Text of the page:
Today we're celebrating the birthday of the acclaimed studio MAPPA!
Though there are many anime production studios, few of them have gained significant name recognition within the international anime community. Most such studios have been around for decades, like Madhouse or Studio SHAFT — which is why it’s so impressive that studio MAPPA has, in just nine short years, established such a strong reputation for distinctive productions and terrific execution. And given today just so happens to be MAPPA’s birthday, this seems like a fine time to run down the studio’s unique history and celebrate some of its finest works!
Expectations were high for MAPPA’s productions even before it opened its doors, courtesy of its distinguished founder. Masao Maruyama was actually one of Madhouse’s own founders and had spent decades at the studio producing some of the most compelling works of the ‘80s, ‘90s, and ‘00s. As one of the studio’s chief producers, he established close ties with many of the greatest directors in the industry, developing projects alongside luminaries like Shinichiro Watanabe and Satoshi Kon. Given his stellar production record, the foundation of a studio actually bearing his name seemed like a natural development — after all, MAPPA actually stands for “Maruyama Animation Produce Project Association.”
Maruyama’s close connections with top shelf directors bore fruit immediately over at MAPPA, with the studio first collaborating with Tezuka Productions on Shinichiro Watanabe’s Kids on the Slope. Centered on a group of teenagers connecting through jazz in post-war Japan, it’s a uniquely realistic and beautifully executed production, serving as a firm statement of purpose for the fledgling studio. Collaborations with Watanabe would continue with his later Terror in Resonance, while Maruyama’s many connections back at Madhouse would result in a collaboration on the new season of Hajime no Ippo.
From there, MAPPA’s early production history would serve as a remarkable showcase of talented artists creating distinctive, visually dazzling productions. In 2014, the studio would produce two fantasy dramas with entirely different styles, but equal distinction: Garo: Divine Flame and Rage of Bahamut: Genesis. An offshoot of the tokusatsu (live-action with heavy use of special effects) franchise, Divine Flame offered an ambitious fantasy narrative set in Inquisition-era Spain, written by tokusatsu veteran Yasuko Kobayashi. Meanwhile, the mobage (mobile game) based Rage of Bahamut would offer style and energy evoking something close to an Indiana Jones movie — no surprise, given it was directed by the talented Keiichi Sato (Tiger & Bunny). Since then, MAPPA has continued to collaborate with uniquely talented directors, and adapt stories unlike much else in the field. Former Kyoto Animation director Hiroko Utsumi would end up collaborating with MAPPA on Banana Fish, a fan-favorite manga that had never received an adaptation. Meanwhile, the beloved Tezuka manga Dororo would earn a fresh and excellent adaptation courtesy of Kazuhiro Furuhashi, an industry veteran with decades of directing experience.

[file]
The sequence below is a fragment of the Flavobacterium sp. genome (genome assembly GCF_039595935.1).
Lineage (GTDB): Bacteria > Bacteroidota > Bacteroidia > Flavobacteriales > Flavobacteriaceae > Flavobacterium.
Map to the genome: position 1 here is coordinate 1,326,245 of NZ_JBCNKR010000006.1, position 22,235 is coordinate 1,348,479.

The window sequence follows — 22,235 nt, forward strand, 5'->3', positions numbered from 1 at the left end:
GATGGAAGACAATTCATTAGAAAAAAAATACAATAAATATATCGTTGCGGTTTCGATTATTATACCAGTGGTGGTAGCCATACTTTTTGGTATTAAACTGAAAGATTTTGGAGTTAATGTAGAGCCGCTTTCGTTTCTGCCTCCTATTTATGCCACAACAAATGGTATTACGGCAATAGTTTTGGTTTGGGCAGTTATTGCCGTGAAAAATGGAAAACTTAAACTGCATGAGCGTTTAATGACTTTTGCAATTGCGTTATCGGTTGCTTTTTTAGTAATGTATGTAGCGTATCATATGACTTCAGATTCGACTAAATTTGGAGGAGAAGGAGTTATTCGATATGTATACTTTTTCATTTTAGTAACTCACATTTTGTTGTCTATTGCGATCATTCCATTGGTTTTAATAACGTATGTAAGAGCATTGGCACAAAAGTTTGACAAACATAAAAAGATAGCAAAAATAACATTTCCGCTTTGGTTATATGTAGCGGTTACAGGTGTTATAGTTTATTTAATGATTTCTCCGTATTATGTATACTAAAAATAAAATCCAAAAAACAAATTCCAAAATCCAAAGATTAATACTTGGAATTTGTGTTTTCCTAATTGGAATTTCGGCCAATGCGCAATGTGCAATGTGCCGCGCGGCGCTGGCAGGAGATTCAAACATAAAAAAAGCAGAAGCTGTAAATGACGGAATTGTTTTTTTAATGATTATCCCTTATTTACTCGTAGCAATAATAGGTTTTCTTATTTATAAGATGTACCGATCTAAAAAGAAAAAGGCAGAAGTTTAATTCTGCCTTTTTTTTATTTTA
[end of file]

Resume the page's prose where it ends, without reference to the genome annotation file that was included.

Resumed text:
Personally, I feel MAPPA’s highest peak so far has been the stunning In This Corner of the World. The film depicts World War II from a perspective I’d never seen before, charting the life of one young woman as she works to endure the tides of history from the porch of her humble home. In This Corner of the World has even drawn international acclaim, and may point toward new horizons for MAPPA.
But as this year’s Dorohedoro demonstrates, MAPPA is far from finished in making a mark on the industry. MAPPA offers a refreshing change, drawing broadly in terms of source material, and connecting that material with top directors from across the industry. MAPPA is a unique presence within anime, and I hope they maintain their distinct philosophy as they continue to grow as a studio!
I hope you enjoyed this history of studio MAPPA, and please let me know your own favorite MAPPA productions in the comments!
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